Commercial crab season delayed again, set to start Dec. 1 north of Sonoma County

An abundance of endangered whales still feeding off the California Coast has forced the continued delay of commercial crabbing off the shore of Monterey, San Francisco and Bodega bays, at least until Dec. 15.

The delay will help ensure marine animals don’t become entangled, according to state Fish and Wildlife Director Chuck Bonham.

The season will open Dec. 1 north of Sonoma County, allowing the harvest of North Coast Dungeness crab there to proceed on time, furnishing fresh crab for winter holiday feasts and an opportunity for some commercial crabbers to get some action even if they usually fish in areas that remain closed.

It’s a bitter pill for those who own smaller fishing boats and those for whom the trek north would not pay off, however. They’ve already missed the lucrative Thanksgiving market due to the initial delay of the Central Coast’s usual Nov. 15 commercial start.

“The little guys are suffering big time,” said veteran Bodega Bay fishermen Tony Anello, who said he knows three young, newer additions to the fleet who “have no way of making it right now.”

Anello said his son, who owns a large vessel, plans to head north at the appropriate time, where, under state rules, the season never opens until at least Dec. 1, or until quality tests show the crustaceans have matured enough to bear enough meat.

Tony Anello’s own boat is too small to go, though he has a successful family restaurant in Bodega Bay and a modest fireman’s pension to rely on, though he conceded, “The small boats are going under, and it’s making my boat worthless.”

The habitual rhythms of California’s iconic crab fishery, valued as for its high profits and cultural traditions, have been askew for several years, hindered by toxic algae blooms and spikes in whale entanglements off the entire West Coast.

The number of entanglements peaked in 2016, when 22 occurred involving commercial fishing gear, according to the National Oceanic and Atmospheric Administration’s National Marine Fisheries Service.

That year, high levels of Domoic acid in the crab during a marine heat wave and blue-green algae bloom pushed the start of the season back 4½ months at the same time whales were feeding closer to shore than usual, raising the risk of interaction with dense crab gear at an unusual time.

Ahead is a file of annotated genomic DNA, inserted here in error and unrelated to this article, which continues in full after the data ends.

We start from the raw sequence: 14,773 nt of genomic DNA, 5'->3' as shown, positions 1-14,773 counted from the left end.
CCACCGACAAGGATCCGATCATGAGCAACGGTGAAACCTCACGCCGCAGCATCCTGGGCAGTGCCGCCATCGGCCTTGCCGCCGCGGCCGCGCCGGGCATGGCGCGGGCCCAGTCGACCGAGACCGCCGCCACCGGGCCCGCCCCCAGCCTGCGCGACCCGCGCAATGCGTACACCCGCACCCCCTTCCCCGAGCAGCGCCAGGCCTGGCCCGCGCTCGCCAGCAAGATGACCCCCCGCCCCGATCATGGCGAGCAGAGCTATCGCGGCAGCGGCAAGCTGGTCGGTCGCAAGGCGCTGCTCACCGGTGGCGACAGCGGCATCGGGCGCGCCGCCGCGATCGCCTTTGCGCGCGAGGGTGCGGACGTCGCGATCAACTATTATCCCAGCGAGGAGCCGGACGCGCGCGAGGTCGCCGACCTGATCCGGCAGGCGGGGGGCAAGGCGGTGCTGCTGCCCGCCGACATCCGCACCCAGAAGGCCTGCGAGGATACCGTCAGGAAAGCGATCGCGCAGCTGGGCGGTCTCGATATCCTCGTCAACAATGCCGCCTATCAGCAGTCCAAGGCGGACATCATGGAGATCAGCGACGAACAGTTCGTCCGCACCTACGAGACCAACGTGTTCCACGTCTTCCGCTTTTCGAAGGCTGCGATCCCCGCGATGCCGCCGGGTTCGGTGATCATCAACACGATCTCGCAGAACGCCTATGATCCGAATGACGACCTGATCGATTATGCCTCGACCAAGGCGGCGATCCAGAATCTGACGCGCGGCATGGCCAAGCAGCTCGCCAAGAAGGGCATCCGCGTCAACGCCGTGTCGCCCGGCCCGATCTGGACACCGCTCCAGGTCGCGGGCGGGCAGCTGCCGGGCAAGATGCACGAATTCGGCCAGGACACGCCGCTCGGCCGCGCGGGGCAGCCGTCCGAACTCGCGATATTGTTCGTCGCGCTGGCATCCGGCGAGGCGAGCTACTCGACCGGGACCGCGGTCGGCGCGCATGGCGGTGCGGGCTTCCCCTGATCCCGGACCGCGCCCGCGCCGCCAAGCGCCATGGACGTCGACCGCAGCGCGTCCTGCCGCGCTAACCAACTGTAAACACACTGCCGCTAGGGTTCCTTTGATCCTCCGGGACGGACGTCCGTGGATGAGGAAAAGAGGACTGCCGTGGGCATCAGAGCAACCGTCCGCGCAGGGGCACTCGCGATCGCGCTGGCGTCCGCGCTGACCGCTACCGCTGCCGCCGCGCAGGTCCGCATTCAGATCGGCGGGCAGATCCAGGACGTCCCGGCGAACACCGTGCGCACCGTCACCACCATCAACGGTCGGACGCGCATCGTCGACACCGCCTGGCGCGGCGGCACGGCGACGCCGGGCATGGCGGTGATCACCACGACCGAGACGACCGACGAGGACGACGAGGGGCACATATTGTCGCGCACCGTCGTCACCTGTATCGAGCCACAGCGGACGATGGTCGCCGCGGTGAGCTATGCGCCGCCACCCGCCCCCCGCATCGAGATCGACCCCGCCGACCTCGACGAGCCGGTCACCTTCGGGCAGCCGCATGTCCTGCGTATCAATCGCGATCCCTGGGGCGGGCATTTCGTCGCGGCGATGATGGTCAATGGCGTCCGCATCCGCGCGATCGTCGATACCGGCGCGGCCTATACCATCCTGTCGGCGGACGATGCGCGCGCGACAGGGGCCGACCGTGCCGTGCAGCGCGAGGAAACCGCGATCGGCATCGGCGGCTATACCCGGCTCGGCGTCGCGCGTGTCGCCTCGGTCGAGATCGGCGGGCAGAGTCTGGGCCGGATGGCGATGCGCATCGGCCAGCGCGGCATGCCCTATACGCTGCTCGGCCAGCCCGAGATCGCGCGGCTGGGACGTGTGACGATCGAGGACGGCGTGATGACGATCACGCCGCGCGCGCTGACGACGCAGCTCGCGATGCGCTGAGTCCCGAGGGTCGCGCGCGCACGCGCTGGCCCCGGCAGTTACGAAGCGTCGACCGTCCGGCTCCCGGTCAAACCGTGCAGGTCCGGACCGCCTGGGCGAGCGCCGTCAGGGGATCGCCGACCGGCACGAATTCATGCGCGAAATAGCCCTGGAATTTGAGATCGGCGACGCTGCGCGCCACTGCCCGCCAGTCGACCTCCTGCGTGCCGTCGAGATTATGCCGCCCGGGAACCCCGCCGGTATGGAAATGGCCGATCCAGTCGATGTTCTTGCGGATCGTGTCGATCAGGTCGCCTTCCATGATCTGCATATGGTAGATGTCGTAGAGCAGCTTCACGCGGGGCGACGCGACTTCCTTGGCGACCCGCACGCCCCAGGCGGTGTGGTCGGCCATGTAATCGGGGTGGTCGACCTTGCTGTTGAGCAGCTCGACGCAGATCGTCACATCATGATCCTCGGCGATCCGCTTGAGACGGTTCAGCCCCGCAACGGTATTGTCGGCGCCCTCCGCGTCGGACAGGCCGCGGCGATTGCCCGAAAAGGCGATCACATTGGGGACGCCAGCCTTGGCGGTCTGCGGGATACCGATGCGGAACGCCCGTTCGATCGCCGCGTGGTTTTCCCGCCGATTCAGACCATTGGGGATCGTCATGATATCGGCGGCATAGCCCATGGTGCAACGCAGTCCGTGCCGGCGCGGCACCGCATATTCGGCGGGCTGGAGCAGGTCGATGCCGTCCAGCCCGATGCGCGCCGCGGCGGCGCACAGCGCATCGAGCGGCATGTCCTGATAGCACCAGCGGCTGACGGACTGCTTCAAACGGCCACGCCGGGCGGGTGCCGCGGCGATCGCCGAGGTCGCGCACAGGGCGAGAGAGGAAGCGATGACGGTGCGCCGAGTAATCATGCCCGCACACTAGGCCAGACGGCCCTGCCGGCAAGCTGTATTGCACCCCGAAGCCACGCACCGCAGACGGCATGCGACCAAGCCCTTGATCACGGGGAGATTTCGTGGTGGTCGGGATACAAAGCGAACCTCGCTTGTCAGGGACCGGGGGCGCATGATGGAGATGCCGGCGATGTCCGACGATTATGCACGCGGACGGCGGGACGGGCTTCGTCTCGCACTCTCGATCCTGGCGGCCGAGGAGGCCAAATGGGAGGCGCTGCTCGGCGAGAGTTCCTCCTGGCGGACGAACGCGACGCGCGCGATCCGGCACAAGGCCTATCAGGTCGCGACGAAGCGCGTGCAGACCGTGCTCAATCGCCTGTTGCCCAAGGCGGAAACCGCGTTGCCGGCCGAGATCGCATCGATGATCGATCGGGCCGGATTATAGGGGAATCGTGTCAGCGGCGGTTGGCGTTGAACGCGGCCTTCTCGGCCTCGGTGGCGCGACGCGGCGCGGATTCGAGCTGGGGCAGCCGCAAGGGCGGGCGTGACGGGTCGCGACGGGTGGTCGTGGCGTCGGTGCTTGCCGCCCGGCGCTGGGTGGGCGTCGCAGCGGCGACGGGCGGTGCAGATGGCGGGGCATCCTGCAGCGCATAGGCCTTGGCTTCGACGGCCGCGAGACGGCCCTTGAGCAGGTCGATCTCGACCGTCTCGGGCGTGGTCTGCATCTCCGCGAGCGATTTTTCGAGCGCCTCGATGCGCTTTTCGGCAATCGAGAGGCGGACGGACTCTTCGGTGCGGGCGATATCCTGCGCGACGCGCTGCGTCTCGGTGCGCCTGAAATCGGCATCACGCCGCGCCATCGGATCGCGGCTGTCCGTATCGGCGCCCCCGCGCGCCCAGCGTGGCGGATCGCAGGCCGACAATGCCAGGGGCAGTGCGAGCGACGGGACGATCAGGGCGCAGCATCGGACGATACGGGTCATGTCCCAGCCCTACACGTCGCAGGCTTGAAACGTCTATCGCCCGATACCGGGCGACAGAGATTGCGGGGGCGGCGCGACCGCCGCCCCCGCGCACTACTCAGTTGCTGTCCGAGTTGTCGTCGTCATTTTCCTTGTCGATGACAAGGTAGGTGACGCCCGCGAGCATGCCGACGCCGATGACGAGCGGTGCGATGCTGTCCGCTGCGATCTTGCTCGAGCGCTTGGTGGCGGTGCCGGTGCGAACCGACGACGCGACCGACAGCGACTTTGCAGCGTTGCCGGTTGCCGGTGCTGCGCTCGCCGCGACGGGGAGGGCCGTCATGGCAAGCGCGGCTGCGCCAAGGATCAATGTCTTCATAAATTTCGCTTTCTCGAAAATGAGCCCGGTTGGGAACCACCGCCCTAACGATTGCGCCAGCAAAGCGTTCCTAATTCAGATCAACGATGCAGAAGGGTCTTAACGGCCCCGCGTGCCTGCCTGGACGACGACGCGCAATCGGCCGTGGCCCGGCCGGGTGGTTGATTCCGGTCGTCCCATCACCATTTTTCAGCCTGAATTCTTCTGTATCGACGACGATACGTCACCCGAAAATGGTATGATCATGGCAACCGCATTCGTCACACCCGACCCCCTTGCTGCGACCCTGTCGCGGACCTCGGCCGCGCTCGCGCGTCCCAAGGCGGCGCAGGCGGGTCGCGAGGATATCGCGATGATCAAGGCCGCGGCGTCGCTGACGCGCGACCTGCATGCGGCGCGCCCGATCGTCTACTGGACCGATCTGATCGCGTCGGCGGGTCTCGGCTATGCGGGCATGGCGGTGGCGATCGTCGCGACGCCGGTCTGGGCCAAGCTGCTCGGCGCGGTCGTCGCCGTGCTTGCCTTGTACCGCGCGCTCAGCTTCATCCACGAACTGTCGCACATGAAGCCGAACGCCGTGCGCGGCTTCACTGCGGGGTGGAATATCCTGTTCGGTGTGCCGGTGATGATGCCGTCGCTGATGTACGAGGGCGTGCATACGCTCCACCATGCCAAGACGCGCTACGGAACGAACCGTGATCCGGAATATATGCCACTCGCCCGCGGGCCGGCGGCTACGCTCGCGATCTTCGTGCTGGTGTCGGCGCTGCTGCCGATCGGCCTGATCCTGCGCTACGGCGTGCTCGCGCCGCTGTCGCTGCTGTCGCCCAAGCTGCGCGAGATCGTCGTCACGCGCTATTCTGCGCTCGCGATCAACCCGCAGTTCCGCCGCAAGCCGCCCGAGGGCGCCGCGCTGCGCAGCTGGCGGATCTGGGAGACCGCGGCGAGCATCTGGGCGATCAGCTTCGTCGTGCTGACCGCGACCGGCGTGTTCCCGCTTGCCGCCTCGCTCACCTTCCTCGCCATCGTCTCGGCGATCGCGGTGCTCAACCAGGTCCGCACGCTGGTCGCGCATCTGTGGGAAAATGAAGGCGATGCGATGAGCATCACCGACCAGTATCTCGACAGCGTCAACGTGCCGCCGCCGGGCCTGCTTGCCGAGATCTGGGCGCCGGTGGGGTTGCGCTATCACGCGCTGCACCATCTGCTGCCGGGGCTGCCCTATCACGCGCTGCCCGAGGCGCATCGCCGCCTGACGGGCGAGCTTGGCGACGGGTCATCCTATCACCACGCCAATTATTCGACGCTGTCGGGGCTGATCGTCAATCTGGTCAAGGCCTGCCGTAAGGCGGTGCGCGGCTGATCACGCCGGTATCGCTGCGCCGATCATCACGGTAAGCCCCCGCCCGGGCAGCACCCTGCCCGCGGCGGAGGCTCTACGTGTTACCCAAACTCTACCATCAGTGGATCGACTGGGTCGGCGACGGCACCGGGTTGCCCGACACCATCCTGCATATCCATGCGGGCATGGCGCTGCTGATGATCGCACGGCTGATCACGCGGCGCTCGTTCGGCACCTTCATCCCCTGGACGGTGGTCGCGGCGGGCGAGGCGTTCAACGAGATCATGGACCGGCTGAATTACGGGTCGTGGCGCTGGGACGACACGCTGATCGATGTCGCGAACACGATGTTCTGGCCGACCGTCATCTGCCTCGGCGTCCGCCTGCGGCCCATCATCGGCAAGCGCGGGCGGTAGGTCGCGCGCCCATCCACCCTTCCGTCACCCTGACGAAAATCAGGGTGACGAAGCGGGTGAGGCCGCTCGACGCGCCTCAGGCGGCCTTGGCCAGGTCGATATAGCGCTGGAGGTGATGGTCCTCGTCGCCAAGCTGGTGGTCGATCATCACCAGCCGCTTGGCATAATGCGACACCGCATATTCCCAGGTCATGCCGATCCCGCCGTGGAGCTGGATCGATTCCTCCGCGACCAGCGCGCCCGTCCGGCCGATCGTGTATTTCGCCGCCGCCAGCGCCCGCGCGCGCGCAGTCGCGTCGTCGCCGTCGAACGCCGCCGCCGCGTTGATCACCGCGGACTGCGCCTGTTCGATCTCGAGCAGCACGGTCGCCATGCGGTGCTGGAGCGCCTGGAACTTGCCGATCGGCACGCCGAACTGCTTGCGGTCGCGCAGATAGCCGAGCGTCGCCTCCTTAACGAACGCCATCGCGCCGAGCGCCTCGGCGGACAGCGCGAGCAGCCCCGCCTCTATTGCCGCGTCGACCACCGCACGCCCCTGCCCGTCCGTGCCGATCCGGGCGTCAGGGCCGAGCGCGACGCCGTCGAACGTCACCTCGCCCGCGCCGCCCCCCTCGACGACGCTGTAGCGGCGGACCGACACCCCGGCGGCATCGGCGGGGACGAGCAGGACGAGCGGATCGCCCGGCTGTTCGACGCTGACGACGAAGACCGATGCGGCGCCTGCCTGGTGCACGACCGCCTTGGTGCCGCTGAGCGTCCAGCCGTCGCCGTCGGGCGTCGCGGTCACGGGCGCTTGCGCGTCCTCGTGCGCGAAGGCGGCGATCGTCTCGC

Most of the ensnared whales were endangered humpback whales, though two were blue and one was a killer whale.

The Center for Biological Diversity subsequently sued the California Department of Fish and Wildlife for violation of the Endangered Species Act through insufficient regulation of the commercial crab fishing industry.

The resulting regulation authorizes Bonham to tailor season openings, closings and boundaries based on the presence of endangered humpback and blue whales, as well as endangered Pacific leatherback sea turtles.

It also requires movement toward ropeless gear that would eliminate the need for thick lines that run between crab traps on the ocean floor and the floating buoys on the surface that mark their location.

This is the third consecutive year in which the start of the commercial season has been delayed under the new protocols. Bonham’s order, issued late Friday, said whales had cleared the fishing zones north of Sonoma County, but remained heavily concentrated between Point Arena and Lopez Point, south of Monterey.

Restrictions on recreational crabbers will remain in effect in those areas until at least mid-December, too, meaning only hoop nets and snares are permitted — no box traps.

Kristen Monsell, ocean programs litigation director for the nonprofit Center for Biological Diversity, praised Bonham’s move.

“This will help protect endangered whales and sea turtles from agonizing, deadly entanglements in fishing gear,” Monsell said. “It’s a crucial step, but ultimately state officials have to push harder to get the crabbing industry to adopt ropeless gear that doesn’t kill some of our most beloved and imperiled marine animals.”

Industry representatives remain troubled by the amount of research and development that still needs to be done on ropeless gear to make it a viable alternative, however.

In the meantime, ‘We’ve got to find a way for this Nov. 15 date to occur, for us to fish with these animals,” said Dick Ogg, vice president of the Bodega Bay Fishermens Marketing Association.

He said that continuing to miss the Thanksgiving market risks losing it forever.

He noted that “fair start” provisions mean anyone who goes north and deploys pots in crabbing zones north of the Sonoma County line would have to wait 30 days before they can try to catch crabs to the south, giving those who do wait an advantage among commercial crabbers once the flag drops.

But depending how long the whales stay in the area and commercial crabbing remains off-limits, they also may lose out on Christmas and New Year’s markets, when cracked crab and other Dungeness crab treats traditionally have an important place on the menu.

Meanwhile, deckhands don’t know when they will work or get paid.

“It’s just hard for everyone,” Ogg said. “There’s no question at all that this is unsustainable, and it’s not just the fishermen. The department, the fishermen, the processors. Everybody is on edge. Nobody knows, and it’s scary to think about what the potential ramifications are.”

You can reach Staff Writer Mary Callahan at 707-521-5249 or On Twitter @MaryCallahanB.

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